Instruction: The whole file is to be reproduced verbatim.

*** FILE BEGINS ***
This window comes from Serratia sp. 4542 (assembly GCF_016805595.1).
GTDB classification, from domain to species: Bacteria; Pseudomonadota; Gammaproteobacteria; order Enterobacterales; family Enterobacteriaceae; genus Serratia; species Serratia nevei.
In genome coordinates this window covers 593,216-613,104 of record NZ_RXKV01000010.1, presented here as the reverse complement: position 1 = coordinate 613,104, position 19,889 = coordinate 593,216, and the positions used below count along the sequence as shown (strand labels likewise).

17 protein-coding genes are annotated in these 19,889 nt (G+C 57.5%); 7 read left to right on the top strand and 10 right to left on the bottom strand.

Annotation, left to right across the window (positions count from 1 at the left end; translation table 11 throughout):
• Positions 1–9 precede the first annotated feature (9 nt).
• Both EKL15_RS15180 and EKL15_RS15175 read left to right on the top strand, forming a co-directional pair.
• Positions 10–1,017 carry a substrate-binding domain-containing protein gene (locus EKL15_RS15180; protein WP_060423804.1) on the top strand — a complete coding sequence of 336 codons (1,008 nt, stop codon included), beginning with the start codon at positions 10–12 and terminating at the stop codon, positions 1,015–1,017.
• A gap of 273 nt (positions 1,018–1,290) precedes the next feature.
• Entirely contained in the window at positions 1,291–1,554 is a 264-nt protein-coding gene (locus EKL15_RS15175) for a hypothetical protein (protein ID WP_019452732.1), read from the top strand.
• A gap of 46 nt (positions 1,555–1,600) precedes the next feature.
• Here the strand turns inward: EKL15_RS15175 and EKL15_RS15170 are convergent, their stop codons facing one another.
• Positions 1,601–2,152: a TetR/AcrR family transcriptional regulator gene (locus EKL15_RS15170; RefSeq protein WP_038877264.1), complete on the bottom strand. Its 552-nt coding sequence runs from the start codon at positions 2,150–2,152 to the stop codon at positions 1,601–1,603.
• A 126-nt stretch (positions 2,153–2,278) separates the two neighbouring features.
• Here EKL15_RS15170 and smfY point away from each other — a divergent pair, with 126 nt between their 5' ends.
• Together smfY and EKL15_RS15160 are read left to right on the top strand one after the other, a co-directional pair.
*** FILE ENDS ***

This window comes from Serratia sp. 4542 (assembly GCF_016805595.1).
GTDB classification, from domain to species: Bacteria; Pseudomonadota; Gammaproteobacteria; order Enterobacterales; family Enterobacteriaceae; genus Serratia; species Serratia nevei.
In genome coordinates this window covers 593,216-613,104 of record NZ_RXKV01000010.1, presented here as the reverse complement: position 1 = coordinate 613,104, position 19,889 = coordinate 593,216, and the positions used below count along the sequence as shown (strand labels likewise).

17 protein-coding genes are annotated in these 19,889 nt (G+C 57.5%); 7 read left to right on the top strand and 10 right to left on the bottom strand.

Annotation, left to right across the window (positions count from 1 at the left end; translation table 11 throughout):
• Positions 1–9 precede the first annotated feature (9 nt).
• Both EKL15_RS15180 and EKL15_RS15175 read left to right on the top strand, forming a co-directional pair.
• Positions 10–1,017 carry a substrate-binding domain-containing protein gene (locus EKL15_RS15180; protein WP_060423804.1) on the top strand — a complete coding sequence of 336 codons (1,008 nt, stop codon included), beginning with the start codon at positions 10–12 and terminating at the stop codon, positions 1,015–1,017.
• A gap of 273 nt (positions 1,018–1,290) precedes the next feature.
• Entirely contained in the window at positions 1,291–1,554 is a 264-nt protein-coding gene (locus EKL15_RS15175) for a hypothetical protein (protein ID WP_019452732.1), read from the top strand.
• A gap of 46 nt (positions 1,555–1,600) precedes the next feature.
• Here the strand turns inward: EKL15_RS15175 and EKL15_RS15170 are convergent, their stop codons facing one another.
• Positions 1,601–2,152: a TetR/AcrR family transcriptional regulator gene (locus EKL15_RS15170; RefSeq protein WP_038877264.1), complete on the bottom strand. Its 552-nt coding sequence runs from the start codon at positions 2,150–2,152 to the stop codon at positions 1,601–1,603.
• A 126-nt stretch (positions 2,153–2,278) separates the two neighbouring features.
• Here EKL15_RS15170 and smfY point away from each other — a divergent pair, with 126 nt between their 5' ends.
• Together smfY and EKL15_RS15160 are read left to right on the top strand one after the other, a co-directional pair.